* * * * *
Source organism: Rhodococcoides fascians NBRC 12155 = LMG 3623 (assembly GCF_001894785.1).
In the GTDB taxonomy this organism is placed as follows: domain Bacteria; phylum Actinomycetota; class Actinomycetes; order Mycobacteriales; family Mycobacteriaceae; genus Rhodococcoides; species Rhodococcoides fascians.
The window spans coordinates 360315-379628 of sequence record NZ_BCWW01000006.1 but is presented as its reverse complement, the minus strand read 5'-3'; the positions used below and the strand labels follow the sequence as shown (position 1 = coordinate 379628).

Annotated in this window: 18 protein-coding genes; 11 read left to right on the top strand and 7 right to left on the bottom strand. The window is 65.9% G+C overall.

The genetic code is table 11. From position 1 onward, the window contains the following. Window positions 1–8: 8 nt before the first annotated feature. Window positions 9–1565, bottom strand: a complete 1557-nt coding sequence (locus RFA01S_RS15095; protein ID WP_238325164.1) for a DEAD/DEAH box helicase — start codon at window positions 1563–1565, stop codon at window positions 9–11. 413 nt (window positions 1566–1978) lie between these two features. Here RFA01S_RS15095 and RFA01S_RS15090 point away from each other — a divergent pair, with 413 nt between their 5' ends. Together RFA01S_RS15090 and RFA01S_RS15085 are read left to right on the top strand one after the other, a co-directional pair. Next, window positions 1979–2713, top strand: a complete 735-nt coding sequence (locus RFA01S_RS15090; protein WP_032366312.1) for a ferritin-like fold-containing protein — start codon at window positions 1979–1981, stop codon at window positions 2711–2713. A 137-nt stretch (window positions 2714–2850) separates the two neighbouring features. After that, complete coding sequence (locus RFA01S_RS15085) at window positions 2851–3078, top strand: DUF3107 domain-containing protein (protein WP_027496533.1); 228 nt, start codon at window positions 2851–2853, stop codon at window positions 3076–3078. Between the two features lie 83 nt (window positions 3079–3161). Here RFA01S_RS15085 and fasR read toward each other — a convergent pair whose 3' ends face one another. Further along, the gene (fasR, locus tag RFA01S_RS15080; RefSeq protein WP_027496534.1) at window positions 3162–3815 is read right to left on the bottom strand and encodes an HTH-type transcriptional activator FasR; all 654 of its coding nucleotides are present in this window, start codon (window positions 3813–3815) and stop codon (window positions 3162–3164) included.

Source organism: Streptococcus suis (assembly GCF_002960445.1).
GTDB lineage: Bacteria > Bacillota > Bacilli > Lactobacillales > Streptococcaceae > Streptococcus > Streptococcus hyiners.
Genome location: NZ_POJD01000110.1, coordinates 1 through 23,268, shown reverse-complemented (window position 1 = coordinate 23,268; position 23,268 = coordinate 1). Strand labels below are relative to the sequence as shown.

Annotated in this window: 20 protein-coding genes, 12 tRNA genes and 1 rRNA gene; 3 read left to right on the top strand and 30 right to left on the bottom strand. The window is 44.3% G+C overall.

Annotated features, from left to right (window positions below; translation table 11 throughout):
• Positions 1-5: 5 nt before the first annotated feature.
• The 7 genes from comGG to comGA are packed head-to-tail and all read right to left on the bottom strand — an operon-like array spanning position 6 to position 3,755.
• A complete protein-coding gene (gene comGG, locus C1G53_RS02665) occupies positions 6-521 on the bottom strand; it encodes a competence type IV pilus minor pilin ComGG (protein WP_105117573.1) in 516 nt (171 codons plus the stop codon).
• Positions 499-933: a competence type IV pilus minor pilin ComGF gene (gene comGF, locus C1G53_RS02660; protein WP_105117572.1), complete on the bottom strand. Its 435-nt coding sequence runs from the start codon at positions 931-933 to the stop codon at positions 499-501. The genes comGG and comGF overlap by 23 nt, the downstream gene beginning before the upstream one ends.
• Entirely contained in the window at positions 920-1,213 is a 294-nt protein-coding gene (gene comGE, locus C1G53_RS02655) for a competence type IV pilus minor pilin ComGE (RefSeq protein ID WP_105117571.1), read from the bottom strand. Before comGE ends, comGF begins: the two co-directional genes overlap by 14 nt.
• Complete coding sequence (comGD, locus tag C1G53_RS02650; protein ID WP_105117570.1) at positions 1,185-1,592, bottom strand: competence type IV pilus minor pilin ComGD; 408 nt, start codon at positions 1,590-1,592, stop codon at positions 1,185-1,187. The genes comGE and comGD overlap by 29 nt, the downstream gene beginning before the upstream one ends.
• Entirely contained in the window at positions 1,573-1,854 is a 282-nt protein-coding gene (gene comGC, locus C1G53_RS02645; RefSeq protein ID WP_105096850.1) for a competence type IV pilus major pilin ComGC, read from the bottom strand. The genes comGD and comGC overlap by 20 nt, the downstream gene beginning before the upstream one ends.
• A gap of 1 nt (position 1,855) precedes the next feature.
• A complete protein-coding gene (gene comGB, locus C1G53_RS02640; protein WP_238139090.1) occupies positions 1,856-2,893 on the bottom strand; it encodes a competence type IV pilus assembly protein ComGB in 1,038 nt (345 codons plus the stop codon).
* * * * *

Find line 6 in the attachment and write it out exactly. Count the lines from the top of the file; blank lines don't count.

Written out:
Source organism: Streptococcus suis (assembly GCF_002960445.1).